Serving Absinthe: La Louche

8th January 2024

Artemisia absinthium, commonly known as wormwood, is the defining ingredient in the production of absinthe. Although wormwood leaves soaked in wine were used as medicinal remedies by ancient Egyptians, absinthe wasn't patented until 1797. Major Dubied purchased the formula from two sisters who lived in Couvet, Switzerland, and who manufactured it in their home as a medicinal elixir. Dubied founded the first absinthe distillery with his son-in-law, Henry Louse Pernod and his son Marcellin, in Couvet. In 1805 they created a second distillery in Pontarlier, France.
Absinthe is high in alcohol content and can have a strong, bitter flavor reminiscent of black licorice. Since most people find the taste of straight absinthe to be unpalatable, several different ways of serving it have been created. The traditional way to serve absinthe is the original Parisian method, which is called La Louche. La Louche involves sugar cubes, a specialized glass and a slotted spoon. An entire ritual involving the creation of an absinthe cocktail is observed by absinthe lovers and is said to hold as much importance as the actual drinking of the cocktail itself.

The first glass specifically designed for the consumption of absinthe was a reservoir glass, named so because it had a bulge at the bottom which served as a measuring tool for the proper amount of absinthe to be poured into it. Slotted absinthe spoons were developed to hold the sugar cubes while water is poured over them. The spoon is placed horizontally over the glass and three sugar cubes are places above the slots. Ice-cold water is then poured extremely slowly over the sugar cubes, allowing them to fully dissolve. Pouring the water very slowly over the sugar cubes is essential to the ritual of La Louche.

What La Louche does is to liberate the essential oils of the herbs from which absinthe is made. While this process is occurring, the liquid undergoes a lovely transformation of colour from its original deep, emerald green to a shimmering, lustrous light green. The ritual of La Louche has an important symbolic aspect to the absinthe lover: The liberation of the oils from the herbs is representative of the liberation of the mind that one experiences while drinking an absinthe cocktail.

A more modern way of preparing absinthe for consumption was developed in Czechoslovakia. In this method, the sugar cubes are places on the spoon, soaked in absinthe and set on fire. The flaming cubes are then allowed to caramelize and to drip into the absinthe before the cold water is added. Caution is required with this method, and only spoons made from stainless steel or chrome should be used, since others will be damaged by the heat.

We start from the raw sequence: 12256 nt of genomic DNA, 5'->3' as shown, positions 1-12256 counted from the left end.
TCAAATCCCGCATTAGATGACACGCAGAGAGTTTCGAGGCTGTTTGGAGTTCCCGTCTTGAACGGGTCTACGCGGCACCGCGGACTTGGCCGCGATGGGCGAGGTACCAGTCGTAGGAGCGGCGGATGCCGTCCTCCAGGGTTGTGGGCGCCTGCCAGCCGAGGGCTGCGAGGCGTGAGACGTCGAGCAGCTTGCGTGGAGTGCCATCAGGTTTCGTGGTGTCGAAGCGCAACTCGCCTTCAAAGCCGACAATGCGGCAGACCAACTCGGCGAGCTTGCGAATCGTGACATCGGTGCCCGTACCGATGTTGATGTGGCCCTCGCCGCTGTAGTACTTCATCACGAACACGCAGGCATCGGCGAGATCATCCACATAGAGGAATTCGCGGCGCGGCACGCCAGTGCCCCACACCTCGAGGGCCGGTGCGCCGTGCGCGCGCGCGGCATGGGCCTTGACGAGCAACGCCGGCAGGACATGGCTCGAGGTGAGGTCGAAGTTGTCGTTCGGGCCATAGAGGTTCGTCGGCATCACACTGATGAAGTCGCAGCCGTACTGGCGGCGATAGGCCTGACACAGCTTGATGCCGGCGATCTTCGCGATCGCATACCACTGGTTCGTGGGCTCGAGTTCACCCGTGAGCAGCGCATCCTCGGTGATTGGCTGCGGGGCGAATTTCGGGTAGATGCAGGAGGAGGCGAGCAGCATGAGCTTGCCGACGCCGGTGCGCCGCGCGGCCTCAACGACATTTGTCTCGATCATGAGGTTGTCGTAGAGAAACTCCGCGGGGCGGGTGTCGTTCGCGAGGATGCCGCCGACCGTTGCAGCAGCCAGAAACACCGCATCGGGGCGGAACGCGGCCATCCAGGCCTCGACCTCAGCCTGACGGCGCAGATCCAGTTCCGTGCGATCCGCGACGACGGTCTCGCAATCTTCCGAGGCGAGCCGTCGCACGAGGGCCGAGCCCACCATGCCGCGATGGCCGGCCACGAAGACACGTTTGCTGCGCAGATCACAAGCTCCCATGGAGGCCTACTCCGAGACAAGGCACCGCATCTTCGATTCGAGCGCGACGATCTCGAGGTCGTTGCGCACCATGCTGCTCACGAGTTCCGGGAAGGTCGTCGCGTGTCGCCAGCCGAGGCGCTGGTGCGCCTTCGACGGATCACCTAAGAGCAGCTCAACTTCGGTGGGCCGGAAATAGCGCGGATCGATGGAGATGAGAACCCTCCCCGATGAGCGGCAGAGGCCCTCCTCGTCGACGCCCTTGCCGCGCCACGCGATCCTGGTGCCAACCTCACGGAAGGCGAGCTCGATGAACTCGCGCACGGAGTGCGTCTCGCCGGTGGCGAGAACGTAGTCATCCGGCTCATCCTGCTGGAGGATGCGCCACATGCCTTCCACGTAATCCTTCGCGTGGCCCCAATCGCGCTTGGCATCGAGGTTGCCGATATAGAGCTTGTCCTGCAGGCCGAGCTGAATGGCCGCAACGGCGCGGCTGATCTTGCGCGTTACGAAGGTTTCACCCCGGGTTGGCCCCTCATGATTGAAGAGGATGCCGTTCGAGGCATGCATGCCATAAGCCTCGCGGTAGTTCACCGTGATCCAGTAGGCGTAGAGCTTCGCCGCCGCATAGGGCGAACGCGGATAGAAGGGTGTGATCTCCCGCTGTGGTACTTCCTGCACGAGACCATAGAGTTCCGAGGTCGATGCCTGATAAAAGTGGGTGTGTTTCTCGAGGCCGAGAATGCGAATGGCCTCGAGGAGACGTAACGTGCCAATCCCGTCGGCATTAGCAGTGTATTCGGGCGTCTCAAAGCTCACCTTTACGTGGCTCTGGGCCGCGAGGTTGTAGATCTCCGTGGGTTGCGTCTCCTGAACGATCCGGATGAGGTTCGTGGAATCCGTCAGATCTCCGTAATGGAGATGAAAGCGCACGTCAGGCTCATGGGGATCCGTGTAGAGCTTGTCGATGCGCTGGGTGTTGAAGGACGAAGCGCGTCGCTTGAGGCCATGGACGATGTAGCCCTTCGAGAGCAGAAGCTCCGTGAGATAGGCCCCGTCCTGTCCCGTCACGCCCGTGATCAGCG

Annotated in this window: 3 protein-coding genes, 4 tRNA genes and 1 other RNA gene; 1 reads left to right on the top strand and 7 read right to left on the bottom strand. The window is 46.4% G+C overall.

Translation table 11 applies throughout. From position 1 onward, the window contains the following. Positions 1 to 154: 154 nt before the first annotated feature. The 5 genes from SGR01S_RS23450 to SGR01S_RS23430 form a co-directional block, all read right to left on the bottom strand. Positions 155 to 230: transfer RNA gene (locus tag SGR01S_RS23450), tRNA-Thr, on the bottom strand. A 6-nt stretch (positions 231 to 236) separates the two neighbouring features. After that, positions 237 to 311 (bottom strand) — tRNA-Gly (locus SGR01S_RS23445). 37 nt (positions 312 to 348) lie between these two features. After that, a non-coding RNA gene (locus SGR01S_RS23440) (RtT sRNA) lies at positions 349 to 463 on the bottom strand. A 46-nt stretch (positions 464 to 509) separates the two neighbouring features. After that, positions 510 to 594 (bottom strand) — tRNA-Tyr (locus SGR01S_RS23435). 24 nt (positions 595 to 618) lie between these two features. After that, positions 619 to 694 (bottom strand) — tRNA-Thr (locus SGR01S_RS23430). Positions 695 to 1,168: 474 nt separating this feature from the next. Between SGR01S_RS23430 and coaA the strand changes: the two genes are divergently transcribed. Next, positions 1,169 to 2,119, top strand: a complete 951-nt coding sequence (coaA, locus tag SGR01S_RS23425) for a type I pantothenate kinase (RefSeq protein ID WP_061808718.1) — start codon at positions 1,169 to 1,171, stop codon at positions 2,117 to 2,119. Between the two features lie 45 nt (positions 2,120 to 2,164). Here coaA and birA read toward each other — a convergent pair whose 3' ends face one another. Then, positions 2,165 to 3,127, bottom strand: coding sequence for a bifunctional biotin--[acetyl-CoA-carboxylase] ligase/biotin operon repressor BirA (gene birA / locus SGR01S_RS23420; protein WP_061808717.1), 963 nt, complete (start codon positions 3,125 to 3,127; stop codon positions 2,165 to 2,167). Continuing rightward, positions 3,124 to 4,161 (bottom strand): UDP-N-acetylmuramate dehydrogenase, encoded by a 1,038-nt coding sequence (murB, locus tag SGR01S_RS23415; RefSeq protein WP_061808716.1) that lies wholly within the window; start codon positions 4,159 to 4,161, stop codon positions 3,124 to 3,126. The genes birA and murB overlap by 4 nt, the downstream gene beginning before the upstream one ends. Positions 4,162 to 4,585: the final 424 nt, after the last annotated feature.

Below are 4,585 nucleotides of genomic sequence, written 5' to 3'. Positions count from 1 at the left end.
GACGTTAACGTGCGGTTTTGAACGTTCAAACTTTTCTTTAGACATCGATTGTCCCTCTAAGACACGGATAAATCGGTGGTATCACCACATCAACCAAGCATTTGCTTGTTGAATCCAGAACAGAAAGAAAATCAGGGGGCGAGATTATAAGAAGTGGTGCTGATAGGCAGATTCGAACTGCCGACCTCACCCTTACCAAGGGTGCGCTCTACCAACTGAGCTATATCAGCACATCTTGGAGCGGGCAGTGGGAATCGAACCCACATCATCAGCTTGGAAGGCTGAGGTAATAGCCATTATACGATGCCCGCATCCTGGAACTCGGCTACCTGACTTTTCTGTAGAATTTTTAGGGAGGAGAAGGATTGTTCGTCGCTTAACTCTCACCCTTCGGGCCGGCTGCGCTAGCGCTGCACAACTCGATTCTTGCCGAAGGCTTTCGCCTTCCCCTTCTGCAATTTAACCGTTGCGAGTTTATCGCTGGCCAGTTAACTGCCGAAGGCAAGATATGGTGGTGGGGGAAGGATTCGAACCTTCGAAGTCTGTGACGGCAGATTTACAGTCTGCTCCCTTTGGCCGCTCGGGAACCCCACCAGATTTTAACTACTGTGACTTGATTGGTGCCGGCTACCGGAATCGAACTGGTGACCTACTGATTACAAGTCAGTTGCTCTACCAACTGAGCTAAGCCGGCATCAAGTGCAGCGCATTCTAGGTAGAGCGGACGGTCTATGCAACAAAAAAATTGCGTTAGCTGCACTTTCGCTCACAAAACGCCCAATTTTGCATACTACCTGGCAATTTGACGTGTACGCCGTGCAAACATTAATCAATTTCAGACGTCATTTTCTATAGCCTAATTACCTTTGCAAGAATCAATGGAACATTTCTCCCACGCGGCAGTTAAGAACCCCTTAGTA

Pardon the interruption

Did you know that you can become a member for free, taking your cocktail making skills up to level 11. You can save your My Bar ingredients, make tasting notes, have personalised Tried and Want to try lists and more.

More to explore

Glasses and Their Effect on a Drink

Whether at a public bar or private party, the average drinker may not see the need for the abundance...

The History of the White Lady

The White Lady has undergone a few transformations over the years, but she has never lost her sense...

The History of the Alexander

The Alexander is a dessert cocktail steeped in history that is made using a basic mixology template...

Bartender's top tip

A well-chosen garnish can enhance both the flavor and appearance of your cocktail. Beyond the visual appeal, garnishes like citrus twists, olives, or cocktail onions can subtly influence the overall taste profile of your drink. Practice techniques like expressing a citrus peel to release the aromatic oils over the drink, enhancing its aroma and flavor.

Subscribe to our Newsletter

Get tips straight into your inbox.

Upgrade your mixology

Become a member for free taking your cocktail making skills up to level 11.

  • Save your bar forever
  • Access to our Cocktail Creator, allowing you to create your own wonderful concoctions.
  • Save cocktails to personalised 'Tried' and 'Want to try' lists
  • Create and record tasting notes on cocktails
  • Create lists of cocktails to share with friends and family
  • A pesonalised MyBar URL, allowing you to share everything you can make with friends
  • And much more ... (what to buy next, measurement choices, search personalisation...)
Register now

Olympic Cocktails and More

Discover a host of cocktails inspired by the Paris 2024 Olympics, meet the bartenders behind the cocktails and win yourself some juicy Amazon vouchers.

Our Olympic Cocktail Hub